cloudhiking - maps and adventure guides

Site Links


Contact Us









Friends' Links

Appalachia & Beyond

Family Wilds


Marking My Territory

Outcast Hikers


420 Running, Out of Glue 2011-06-16

flappy shoes

Yesterday, I awoke early and finished writing in time to go for a long run. I had been planning the run for awhile to fulfill my need for a long training day. The clouds were dark as I left the house. I decided to wear old running shoes, because I was sure that I would get wet before I returned home.

After a few miles the sole of one of my shoes began to detach and flapped with every step. If I had had some glue, I would have secured the flapper; but I generally do not carry glue with me on a run.

The skies grew darker and the lightning streaked across the western skies. I turned my attention to the skies and then my thoughts to Jake, our dog. I was sure he had gone to his safe place in the stairwell. (Jake is a cautious dog.)

With my mind distracted I crossed a side street. The small curb on the other side of the street caught my flapping, unglued shoe. I was airborne.

In the fraction of a second that it takes to fall, time stands still. I was perpendicular to the pavement thinking through the landing. I dropped my water bottle and twisted to land on my right side. I tried to land and roll on my shoulder but hit my elbow instead.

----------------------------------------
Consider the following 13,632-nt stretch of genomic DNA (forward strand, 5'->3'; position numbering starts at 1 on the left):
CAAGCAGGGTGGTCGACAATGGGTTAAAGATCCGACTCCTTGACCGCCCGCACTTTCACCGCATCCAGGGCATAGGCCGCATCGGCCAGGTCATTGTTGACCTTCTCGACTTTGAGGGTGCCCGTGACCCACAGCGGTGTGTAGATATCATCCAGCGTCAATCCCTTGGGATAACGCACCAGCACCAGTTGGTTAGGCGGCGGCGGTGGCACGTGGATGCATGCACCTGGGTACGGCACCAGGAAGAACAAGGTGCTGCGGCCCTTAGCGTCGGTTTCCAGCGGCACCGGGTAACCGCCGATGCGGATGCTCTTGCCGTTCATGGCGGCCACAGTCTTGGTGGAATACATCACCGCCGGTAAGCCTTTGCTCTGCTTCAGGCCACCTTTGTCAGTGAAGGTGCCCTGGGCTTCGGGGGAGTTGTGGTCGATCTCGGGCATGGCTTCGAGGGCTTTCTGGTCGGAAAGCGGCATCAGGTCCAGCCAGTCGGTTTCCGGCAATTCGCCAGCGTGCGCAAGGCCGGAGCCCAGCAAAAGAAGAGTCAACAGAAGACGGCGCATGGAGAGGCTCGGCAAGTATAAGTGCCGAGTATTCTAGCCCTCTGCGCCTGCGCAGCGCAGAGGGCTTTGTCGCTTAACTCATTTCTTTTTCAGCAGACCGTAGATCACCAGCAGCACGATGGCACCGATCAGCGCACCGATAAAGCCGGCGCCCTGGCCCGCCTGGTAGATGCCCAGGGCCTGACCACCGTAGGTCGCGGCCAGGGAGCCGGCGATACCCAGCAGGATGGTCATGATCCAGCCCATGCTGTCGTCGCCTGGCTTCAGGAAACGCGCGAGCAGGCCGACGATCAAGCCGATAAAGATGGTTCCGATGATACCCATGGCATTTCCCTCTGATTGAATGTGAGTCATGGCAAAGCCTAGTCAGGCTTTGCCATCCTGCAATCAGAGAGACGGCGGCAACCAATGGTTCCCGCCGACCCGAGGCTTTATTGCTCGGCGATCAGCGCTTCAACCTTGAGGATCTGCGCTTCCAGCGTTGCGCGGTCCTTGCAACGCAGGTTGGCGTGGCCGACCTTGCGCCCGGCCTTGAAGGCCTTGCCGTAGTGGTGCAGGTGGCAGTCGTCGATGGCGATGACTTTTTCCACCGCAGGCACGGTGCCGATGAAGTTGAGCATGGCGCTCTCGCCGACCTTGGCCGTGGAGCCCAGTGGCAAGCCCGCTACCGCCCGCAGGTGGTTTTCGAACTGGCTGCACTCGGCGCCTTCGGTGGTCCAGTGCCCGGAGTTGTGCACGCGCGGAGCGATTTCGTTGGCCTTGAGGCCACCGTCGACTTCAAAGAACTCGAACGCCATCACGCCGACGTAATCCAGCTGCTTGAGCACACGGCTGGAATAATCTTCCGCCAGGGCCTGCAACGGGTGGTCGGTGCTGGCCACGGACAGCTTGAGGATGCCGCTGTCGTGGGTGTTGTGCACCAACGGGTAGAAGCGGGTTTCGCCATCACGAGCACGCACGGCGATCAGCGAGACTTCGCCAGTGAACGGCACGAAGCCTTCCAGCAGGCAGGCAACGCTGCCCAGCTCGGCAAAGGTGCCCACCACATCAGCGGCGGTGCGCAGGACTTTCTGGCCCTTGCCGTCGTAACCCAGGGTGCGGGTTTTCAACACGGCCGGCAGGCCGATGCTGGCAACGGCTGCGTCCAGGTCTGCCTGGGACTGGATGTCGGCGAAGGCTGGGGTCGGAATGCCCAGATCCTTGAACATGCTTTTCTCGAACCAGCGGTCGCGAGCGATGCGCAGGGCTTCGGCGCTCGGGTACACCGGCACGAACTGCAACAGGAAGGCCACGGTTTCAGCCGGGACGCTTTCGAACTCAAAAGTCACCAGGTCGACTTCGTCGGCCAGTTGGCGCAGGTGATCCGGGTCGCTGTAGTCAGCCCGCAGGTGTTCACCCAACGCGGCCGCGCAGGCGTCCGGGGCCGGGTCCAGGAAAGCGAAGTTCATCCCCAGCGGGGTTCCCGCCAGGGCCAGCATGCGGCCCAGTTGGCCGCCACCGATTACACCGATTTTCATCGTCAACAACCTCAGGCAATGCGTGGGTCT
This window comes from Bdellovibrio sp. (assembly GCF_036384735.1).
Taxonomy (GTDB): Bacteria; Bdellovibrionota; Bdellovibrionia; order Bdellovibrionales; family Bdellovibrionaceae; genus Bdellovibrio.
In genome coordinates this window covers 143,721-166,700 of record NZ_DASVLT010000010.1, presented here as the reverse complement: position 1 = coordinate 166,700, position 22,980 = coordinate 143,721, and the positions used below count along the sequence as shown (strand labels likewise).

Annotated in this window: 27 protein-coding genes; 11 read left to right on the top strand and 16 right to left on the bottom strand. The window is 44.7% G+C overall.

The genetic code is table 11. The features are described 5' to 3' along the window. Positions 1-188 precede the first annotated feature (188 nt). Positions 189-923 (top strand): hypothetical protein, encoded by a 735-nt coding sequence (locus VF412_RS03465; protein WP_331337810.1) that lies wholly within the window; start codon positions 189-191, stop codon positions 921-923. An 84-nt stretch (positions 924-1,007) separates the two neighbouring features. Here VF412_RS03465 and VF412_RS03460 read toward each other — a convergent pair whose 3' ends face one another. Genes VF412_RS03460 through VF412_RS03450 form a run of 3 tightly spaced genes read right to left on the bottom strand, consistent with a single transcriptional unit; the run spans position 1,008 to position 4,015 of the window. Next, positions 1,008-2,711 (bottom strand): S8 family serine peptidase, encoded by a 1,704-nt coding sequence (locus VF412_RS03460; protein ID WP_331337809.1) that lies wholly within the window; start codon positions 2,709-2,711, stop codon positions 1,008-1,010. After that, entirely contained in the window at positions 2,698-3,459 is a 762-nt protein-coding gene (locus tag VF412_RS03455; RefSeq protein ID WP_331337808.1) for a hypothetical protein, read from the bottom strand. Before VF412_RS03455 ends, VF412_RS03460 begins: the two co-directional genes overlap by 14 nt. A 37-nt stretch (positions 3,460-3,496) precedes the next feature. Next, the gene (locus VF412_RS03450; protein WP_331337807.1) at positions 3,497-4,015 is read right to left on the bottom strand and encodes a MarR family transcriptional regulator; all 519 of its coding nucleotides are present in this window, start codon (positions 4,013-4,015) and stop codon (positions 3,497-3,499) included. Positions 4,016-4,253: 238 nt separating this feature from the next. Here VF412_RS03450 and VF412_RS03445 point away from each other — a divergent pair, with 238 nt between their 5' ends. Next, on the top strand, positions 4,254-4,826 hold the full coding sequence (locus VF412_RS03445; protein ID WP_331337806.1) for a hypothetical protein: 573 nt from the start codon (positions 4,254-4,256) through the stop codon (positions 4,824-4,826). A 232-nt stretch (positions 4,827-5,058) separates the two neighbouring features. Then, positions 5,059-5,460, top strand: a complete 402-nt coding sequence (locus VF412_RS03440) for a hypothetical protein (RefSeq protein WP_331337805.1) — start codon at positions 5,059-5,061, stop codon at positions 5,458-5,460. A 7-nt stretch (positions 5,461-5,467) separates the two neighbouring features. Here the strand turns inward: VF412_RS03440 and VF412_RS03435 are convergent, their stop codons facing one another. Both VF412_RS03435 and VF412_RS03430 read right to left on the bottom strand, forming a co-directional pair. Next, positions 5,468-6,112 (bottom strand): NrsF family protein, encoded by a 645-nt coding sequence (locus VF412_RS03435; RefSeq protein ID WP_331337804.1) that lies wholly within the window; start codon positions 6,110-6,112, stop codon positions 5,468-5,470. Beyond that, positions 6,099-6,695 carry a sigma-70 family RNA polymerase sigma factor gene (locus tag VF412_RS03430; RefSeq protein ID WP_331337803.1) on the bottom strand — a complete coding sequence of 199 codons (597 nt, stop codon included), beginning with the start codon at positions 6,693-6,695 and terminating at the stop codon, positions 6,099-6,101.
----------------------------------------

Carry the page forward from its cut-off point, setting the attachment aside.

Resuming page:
The cars were stuck in traffic on the road beside me. I was sure that everyone was looking at me and wondering if that old man was okay. (In actuality, no one probably even saw me fall!) I immediately rolled to my feet, reached down and grabbed my water bottle and continued to run. I tried to make it look as if falling was a part of my regular routine.

After a couple of blocks things were not working as well as they should have. To start, the flapping shoe was getting no better. I would throw the shoes away as soon as I got home. I then began triage. I wanted to find out what hurt and just how bad. My elbow was tender and leaking steadily. Then my hip and knee were also in pain; but not crippling. The blood was my main problem, well and the approaching storm. When I ran, the blood leak grew to just short of a flood; so I had to walk holding pressure on the opening with my bandana in order to manage the damage. If I had tape or glue even, I would have fixed the problem and continued running. It just seems like I never have glue when I need it.

Self-consciously, I turned and began the walk back to the house. I felt like everyone was watching me. After a few minutes of limping, the rain began. I used the rain to help clean my arm. The storm worsened and then I began to enjoy my trek. I no longer cared about my audience, I proudly continued as I limped home in the storm.

Pride is a funny thing. Insecurity and self-confidence each find a home in pride's emotional tides. One comes in the other goes out. Of course, sometimes, you just need a tube of glue to really fix the problem.

Happy leaking elbow trails.


Name (required):

Comment (required):

Please Introduce Secure Code: